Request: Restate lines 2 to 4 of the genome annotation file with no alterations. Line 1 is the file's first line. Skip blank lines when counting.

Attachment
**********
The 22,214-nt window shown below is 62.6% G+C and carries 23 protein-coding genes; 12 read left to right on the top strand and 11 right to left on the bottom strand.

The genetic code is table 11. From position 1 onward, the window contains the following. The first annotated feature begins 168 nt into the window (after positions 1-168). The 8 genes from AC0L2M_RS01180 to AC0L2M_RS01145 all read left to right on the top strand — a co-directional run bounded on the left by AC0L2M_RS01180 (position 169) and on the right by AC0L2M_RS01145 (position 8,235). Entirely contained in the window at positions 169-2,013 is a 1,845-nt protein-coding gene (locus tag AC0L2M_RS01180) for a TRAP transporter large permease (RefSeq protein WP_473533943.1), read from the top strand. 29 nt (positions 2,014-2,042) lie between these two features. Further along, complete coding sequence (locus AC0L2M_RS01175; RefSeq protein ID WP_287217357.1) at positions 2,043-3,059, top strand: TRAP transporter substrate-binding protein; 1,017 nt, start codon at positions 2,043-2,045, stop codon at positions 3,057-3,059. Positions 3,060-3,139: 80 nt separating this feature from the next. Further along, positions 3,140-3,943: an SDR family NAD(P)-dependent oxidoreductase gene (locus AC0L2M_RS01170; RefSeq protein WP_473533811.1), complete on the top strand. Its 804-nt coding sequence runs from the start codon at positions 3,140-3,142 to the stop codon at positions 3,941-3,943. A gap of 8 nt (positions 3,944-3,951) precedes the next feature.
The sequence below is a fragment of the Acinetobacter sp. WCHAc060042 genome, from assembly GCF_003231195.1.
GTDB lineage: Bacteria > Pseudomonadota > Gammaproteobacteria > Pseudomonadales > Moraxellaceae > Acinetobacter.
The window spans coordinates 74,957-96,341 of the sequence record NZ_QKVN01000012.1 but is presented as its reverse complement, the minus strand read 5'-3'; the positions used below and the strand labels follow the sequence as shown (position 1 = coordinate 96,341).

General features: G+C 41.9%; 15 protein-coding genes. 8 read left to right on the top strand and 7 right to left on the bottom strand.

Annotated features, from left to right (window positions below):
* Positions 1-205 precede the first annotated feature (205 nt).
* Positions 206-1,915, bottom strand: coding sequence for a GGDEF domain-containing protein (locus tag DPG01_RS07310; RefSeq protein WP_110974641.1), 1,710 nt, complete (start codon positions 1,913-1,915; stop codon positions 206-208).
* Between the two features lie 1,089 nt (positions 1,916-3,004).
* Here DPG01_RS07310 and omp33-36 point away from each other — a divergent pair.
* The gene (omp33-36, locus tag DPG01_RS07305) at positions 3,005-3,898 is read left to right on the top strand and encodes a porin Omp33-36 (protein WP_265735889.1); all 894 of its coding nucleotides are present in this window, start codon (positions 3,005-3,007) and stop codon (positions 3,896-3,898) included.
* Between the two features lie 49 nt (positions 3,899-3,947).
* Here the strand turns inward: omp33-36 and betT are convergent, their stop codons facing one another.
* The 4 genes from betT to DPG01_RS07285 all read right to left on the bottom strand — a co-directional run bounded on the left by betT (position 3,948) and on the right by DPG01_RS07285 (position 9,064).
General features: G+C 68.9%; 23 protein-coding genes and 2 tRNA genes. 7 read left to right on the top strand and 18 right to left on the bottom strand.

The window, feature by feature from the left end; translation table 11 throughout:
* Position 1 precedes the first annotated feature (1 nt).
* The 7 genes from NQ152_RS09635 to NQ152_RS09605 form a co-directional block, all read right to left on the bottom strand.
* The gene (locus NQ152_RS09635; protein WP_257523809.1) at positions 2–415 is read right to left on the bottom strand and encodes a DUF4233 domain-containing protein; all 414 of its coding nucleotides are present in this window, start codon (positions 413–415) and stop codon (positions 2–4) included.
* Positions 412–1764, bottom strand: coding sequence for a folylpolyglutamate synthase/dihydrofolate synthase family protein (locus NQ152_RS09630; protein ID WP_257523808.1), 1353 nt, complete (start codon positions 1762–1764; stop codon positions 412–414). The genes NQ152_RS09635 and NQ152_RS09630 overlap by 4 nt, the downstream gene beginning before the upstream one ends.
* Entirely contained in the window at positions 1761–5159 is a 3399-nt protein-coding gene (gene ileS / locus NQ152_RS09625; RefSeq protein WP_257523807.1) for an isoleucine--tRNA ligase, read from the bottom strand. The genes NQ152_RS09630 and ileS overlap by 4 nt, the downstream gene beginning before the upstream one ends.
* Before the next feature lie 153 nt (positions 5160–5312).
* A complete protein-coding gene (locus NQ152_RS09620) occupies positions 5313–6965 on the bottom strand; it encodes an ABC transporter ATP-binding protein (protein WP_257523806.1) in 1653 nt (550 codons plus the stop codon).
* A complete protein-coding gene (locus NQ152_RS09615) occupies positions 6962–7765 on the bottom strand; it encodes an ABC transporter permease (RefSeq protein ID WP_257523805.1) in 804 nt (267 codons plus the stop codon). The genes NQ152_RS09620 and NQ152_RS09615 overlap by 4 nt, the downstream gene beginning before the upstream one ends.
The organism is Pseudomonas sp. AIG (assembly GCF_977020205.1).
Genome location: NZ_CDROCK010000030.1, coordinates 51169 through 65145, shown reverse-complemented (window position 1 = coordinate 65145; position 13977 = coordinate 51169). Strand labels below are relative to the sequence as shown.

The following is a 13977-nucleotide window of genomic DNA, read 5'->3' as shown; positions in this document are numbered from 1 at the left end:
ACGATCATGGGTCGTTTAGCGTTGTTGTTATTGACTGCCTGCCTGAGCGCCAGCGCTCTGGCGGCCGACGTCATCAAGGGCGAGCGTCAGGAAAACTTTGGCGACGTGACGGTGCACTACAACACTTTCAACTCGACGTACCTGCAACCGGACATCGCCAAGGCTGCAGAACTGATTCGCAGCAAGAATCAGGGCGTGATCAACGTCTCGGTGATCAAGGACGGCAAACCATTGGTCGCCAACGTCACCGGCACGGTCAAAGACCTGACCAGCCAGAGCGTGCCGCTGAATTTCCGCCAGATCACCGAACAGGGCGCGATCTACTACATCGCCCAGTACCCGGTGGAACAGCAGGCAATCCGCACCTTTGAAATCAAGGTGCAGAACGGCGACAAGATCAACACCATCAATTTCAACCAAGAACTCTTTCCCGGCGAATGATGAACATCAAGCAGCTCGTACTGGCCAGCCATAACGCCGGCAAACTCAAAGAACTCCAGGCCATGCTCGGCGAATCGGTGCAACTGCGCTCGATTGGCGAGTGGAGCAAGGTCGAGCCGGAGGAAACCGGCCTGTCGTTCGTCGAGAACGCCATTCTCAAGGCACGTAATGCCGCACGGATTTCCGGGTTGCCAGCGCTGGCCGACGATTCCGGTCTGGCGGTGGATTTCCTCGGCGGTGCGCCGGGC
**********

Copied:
The genetic code is table 11. From position 1 onward, the window contains the following. The first annotated feature begins 168 nt into the window (after positions 1-168). The 8 genes from AC0L2M_RS01180 to AC0L2M_RS01145 all read left to right on the top strand — a co-directional run bounded on the left by AC0L2M_RS01180 (position 169) and on the right by AC0L2M_RS01145 (position 8,235). Entirely contained in the window at positions 169-2,013 is a 1,845-nt protein-coding gene (locus tag AC0L2M_RS01180) for a TRAP transporter large permease (RefSeq protein WP_473533943.1), read from the top strand. 29 nt (positions 2,014-2,042) lie between these two features. Further along, complete coding sequence (locus AC0L2M_RS01175; RefSeq protein ID WP_287217357.1) at positions 2,043-3,059, top strand: TRAP transporter substrate-binding protein; 1,017 nt, start codon at positions 2,043-2,045, stop codon at positions 3,057-3,059. Positions 3,060-3,139: 80 nt separating this feature from the next. Further along, positions 3,140-3,943: an SDR family NAD(P)-dependent oxidoreductase gene (locus AC0L2M_RS01170; RefSeq protein WP_473533811.1), complete on the top strand. Its 804-nt coding sequence runs from the start codon at positions 3,140-3,142 to the stop codon at positions 3,941-3,943. A gap of 8 nt (positions 3,944-3,951) precedes the next feature.
The sequence below is a fragment of the Acinetobacter sp. WCHAc060042 genome, from assembly GCF_003231195.1.
GTDB lineage: Bacteria > Pseudomonadota > Gammaproteobacteria > Pseudomonadales > Moraxellaceae > Acinetobacter.